As a coach, you naturally watch people all the time, especially successful people in their elements. Watching Mariano Rivera close out a game or Yani Tseng winning a golf tournament is equally fascinating to me. Over the years, I have noticed that "greats" in any field have a combination of confidence and humility. Swagger seems to balance in the middle of these two traits. Great athletes know their place in the world.
|If this elephant represents your ego and Pooh and his friends represent your humility, you are in trouble on the golf course.|
Here is an excerpt from Brooks latest blog about Mark Leary's research on the self. It is an answer to how we react to events, whether we do it egotistically or non-egotistically. It must have to do with the quality of a person’s self-awareness. People can think about themselves at various levels of abstraction, Leary emphasized. When you are living in the present, you have minimal thoughts about how you are being perceived. You are focused on the concrete circumstances of what you are doing, not on your reputation or worth. A person in this hypo-egoic state has a less individualized sense of self and will not overreact to ego threats. That person will react to events with equanimity. He will not overgeneralize—just because I am good at this one particular thing does not mean I am wonderful in all things.
The importance of this idea is crucial for young players, especially those who have been completely focused on one thing and only one thing. It is very tough for young players to know who they are on and off the golf course. If their ego is developed only through their sport, the importance of wins or of failures becomes too important and a threat to their ego. That makes it very tough on the golf course to stay in the moment. It is easy for young players to start picturing the trophies, the accolades, the newspaper articles and their buddies esteem when they are playing well. On the other hand, when players feel failure, they are worried about what others think of them based on the high score they are shooting, they picture the number in the paper, they have imagined conversations with their parents and their mind spins with the consequences of the number. All of these things happen in the quiet time between shots and serve to disrupt focus completely.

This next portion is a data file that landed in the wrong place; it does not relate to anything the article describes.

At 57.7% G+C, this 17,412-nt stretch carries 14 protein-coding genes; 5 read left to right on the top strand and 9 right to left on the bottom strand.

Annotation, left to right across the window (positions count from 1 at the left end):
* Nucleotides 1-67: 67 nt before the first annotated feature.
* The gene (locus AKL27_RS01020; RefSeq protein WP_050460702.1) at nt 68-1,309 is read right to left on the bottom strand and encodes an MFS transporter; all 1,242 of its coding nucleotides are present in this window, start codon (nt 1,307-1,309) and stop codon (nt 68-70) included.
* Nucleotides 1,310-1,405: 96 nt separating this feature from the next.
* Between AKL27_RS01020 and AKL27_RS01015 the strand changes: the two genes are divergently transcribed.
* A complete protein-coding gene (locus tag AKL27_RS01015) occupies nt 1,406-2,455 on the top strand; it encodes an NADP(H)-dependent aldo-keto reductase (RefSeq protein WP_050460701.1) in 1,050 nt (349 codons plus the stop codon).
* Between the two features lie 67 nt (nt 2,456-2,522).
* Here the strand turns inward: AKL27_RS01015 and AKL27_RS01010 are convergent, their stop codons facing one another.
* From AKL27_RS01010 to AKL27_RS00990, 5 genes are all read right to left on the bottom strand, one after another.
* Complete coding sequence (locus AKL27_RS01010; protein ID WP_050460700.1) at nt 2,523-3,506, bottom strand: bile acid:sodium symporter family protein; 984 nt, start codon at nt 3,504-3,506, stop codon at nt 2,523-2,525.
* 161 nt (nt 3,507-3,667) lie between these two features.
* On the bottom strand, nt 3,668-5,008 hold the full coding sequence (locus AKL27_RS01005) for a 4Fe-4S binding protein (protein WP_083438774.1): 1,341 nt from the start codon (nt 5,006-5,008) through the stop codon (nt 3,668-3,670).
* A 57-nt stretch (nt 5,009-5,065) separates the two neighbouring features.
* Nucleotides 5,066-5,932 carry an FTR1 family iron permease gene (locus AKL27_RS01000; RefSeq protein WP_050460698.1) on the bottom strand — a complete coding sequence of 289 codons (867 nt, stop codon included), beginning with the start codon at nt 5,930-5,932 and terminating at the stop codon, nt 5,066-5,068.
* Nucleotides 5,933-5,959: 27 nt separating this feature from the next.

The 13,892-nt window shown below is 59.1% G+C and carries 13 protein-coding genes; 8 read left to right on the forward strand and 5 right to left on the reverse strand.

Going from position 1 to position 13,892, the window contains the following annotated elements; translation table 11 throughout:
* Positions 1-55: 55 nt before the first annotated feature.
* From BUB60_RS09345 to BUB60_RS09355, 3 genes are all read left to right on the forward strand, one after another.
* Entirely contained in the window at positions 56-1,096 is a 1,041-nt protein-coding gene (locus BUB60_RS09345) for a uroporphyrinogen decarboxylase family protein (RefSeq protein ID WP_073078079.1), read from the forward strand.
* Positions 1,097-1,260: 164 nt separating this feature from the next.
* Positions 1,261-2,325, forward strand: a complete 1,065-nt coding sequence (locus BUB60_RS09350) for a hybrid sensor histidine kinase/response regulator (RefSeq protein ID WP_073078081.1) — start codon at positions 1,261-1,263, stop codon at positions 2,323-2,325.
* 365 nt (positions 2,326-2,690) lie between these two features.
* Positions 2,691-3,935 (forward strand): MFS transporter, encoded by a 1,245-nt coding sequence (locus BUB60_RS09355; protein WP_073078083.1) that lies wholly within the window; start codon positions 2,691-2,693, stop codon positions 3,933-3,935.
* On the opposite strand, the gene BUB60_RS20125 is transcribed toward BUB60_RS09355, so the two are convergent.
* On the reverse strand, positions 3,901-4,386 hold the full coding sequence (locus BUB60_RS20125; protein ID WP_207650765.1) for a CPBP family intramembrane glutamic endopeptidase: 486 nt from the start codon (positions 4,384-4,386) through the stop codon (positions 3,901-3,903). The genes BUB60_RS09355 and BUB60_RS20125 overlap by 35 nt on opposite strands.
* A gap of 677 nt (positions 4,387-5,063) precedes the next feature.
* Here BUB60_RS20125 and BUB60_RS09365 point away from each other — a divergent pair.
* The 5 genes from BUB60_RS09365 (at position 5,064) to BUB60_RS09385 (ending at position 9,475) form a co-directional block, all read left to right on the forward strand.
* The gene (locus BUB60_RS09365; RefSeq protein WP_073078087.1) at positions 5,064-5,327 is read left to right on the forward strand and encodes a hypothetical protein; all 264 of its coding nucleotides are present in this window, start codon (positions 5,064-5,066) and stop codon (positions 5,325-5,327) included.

There is no easy answer to a spinning mind or an egotistical player. We have all been there at one time or another. As Leary said, every event in life offers us a chance to choose how we respond. None of us make the right choice all the time. However, if young athletes consistently feel as though playing poorly is a threat to their ego, they will find golf very painful.
The question is, how do you move to the middle of the teeter totter and balance your confidence with your humility? Many athletes are grounded in their faith and that allows them to see themselves as a part of a bigger picture and adds humility to their lives. Others choose to give back to people who aren't as fortunate and that offers them a chance to see their place in the world. Still others thrive on being a part of a team, a family or group and understand the importance of representing themselves in a way that suits the norm of the group. (This doesn't work if that group is the Kardashians). Whatever path is chosen, it is clear that we need to help young people know that a double bogey isn't a threat to their ego. It is only a double bogey.
Staying in the moment is a phrase used every weekend by winning athletes, earnest coaches and benevolent parents. It seems easy to achieve and a simple choice to make, but one of the threats to being in the moment is the equally simple trait of humility. To be in the moment, you must understand the level of importance of your play. You must understand your importance as a person and what it is based upon. You must understand that what you do reflects who you are, but just as a mirror reflects your image but isn't you!